Energy efficiency and line productivity improvements for a continuous heat treatment process

Panel: 4. Technology, products and system optimisation

This is a peer-reviewed paper.

Authors:
Iñigo Bonilla Campos, IK4-IKERLAN, Spain
Nerea Nieto Aguirrezabala, IK4 Ikerlan, Spain
Luis A. del-Portillo Valdes, UPV-EHU, Spain
Bakartxo Egilegor Ezenarro, IK4 Ikerlan, Spain
Haizea Gaztañaga Arantzamendi, IK4 Ikerlan, Spain

Abstract

The industry sector in Europe reaches 35% of total energy consumption. Energy-intensive industries (as die-casting, refining, concrete) are liable for more than half of that consumption. Commonly, these industries are mainly focused on reaching the desired levels of production without considering the energy efficiency along the process. However, current data acquisition methods are revealing new room for improvement which should be analyzed. Energy efficiency in industry is not as high as it should be. Models, researches and experience, situate the level of the hypothetical energy efficiency in the manufacturing sector many points above the current state. This research explores and analyses a representative heating process in order to improve its productivity and energy consumption. The aim of this paper, which focuses on analyzing energetic and productive variables, is to present energy efficiency and line productivity improvements for a continuous heat treatment process of an aluminium die-casting plant by means of an integral modelling methodology which includes a sensitivity analysis. Solution, quenching and aging processes were represented by productive and energetic time-dependent models combining thermal phenomena with techno-economic considerations that allowed energy consumption, resource utilization and the working way to be evaluated. Simulated theoretical phenomena were compared and validated with real data measurements.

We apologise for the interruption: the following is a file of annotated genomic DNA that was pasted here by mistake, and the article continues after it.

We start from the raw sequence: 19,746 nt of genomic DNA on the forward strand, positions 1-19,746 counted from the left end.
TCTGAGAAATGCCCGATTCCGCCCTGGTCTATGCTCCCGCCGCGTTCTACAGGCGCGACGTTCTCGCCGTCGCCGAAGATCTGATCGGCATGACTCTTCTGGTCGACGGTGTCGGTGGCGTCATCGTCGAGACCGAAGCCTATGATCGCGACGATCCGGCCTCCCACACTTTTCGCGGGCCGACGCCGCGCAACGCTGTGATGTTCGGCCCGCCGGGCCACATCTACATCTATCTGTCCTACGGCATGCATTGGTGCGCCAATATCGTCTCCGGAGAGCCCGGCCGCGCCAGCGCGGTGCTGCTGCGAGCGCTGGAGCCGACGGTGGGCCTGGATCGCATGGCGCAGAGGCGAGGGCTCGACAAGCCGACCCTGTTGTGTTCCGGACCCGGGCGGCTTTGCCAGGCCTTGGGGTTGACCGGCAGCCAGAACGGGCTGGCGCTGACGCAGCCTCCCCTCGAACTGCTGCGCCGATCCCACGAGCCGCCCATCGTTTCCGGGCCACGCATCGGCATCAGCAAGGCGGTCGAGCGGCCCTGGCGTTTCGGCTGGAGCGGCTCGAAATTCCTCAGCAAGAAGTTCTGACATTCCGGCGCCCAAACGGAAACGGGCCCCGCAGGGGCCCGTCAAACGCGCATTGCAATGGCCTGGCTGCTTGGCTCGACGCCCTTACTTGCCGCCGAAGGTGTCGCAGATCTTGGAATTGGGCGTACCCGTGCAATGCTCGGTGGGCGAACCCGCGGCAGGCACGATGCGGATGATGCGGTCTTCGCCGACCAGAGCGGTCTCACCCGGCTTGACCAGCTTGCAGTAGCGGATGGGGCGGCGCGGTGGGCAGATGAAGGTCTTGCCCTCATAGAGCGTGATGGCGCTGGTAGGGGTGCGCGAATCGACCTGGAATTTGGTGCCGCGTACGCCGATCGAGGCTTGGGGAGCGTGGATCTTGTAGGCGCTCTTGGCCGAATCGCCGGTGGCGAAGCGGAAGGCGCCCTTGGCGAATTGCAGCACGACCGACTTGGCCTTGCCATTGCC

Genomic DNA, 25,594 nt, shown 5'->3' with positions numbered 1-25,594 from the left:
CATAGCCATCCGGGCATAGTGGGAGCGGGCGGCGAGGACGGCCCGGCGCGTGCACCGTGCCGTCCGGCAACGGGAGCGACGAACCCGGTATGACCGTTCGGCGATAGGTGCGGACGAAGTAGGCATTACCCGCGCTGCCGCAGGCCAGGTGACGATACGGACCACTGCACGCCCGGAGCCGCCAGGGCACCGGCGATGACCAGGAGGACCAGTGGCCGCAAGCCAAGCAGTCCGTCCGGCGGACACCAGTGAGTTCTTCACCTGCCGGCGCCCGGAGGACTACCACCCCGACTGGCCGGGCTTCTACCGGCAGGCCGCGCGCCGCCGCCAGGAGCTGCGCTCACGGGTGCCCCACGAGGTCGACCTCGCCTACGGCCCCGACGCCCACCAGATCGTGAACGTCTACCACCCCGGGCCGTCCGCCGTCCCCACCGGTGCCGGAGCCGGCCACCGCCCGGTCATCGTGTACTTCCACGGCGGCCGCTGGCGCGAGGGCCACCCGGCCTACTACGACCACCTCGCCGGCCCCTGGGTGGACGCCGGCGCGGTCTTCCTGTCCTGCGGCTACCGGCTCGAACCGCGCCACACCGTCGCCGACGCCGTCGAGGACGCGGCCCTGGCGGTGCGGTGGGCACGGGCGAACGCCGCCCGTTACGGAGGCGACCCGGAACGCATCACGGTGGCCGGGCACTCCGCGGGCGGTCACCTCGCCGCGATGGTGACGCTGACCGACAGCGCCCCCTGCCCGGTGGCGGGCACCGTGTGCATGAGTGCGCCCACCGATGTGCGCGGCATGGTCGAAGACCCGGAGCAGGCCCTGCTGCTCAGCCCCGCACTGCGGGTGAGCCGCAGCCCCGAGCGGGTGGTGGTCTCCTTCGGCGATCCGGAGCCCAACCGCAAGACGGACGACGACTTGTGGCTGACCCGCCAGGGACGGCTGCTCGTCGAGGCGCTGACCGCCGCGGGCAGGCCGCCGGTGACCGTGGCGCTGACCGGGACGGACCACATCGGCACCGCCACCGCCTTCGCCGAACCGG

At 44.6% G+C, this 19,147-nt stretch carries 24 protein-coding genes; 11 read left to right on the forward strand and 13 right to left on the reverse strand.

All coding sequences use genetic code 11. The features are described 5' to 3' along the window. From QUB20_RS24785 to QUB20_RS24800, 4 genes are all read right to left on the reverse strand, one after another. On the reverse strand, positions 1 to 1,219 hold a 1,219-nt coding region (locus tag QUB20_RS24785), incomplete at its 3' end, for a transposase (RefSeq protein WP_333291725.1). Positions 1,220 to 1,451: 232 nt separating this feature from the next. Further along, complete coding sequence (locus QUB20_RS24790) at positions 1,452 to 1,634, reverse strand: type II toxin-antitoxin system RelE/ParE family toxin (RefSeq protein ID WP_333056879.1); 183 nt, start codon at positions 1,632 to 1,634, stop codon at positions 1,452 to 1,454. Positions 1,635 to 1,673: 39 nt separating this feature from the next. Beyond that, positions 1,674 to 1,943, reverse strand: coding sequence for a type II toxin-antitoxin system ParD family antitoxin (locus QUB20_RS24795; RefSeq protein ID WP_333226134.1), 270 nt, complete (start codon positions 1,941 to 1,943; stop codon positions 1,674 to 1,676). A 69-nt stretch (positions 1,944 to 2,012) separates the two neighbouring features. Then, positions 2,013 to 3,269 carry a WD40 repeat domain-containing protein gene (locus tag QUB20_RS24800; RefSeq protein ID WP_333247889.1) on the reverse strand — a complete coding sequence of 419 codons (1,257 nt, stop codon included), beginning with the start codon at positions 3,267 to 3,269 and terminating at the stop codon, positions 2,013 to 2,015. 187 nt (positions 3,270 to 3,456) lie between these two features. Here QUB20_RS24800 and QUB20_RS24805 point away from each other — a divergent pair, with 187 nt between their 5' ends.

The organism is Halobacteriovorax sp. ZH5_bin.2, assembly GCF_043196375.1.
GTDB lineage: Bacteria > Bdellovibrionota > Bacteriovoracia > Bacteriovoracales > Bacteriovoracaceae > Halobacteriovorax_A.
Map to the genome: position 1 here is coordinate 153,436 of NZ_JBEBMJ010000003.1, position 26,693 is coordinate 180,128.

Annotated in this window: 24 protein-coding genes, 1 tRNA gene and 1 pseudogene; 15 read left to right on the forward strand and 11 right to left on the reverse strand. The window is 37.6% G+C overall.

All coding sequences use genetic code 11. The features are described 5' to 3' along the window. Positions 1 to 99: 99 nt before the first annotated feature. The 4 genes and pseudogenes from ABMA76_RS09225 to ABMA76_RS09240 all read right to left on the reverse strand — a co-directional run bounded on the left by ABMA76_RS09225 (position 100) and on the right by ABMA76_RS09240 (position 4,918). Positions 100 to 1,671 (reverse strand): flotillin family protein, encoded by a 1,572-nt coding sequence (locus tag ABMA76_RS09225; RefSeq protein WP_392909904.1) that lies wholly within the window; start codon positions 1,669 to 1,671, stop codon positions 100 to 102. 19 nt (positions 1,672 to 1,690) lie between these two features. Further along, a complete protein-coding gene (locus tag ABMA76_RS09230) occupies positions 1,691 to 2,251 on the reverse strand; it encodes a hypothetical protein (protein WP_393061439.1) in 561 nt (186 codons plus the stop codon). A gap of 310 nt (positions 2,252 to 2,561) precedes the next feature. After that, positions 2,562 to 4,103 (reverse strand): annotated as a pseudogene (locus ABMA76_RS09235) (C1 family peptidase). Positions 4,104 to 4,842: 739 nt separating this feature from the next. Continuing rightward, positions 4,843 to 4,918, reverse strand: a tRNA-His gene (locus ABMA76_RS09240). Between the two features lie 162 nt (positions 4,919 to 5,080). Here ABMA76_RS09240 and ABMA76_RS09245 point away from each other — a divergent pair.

A virtual model of the heat treatment process was applied to search the best work configuration and to identify, quantify and evaluate proposed improvements. Based on the simulation results, both technical furnace modifications and productive improvement actions were identified; and their viability, impact and resulting energy savings or production increase were quantified. For instance, a waste heat recovery system from solution to aging furnace, by a novel heat exchanger (heat pipes) was analysed, reducing, as consequence, the natural gas consumption from the heat treatment up to 14%, with approximately 3-years payback period and savings of 512 MWh/year. Besides, other modifications in tactical or operative working way (without investment cost), such as modifying batches entry, were evaluated, with production improvements between 5% and 10%.

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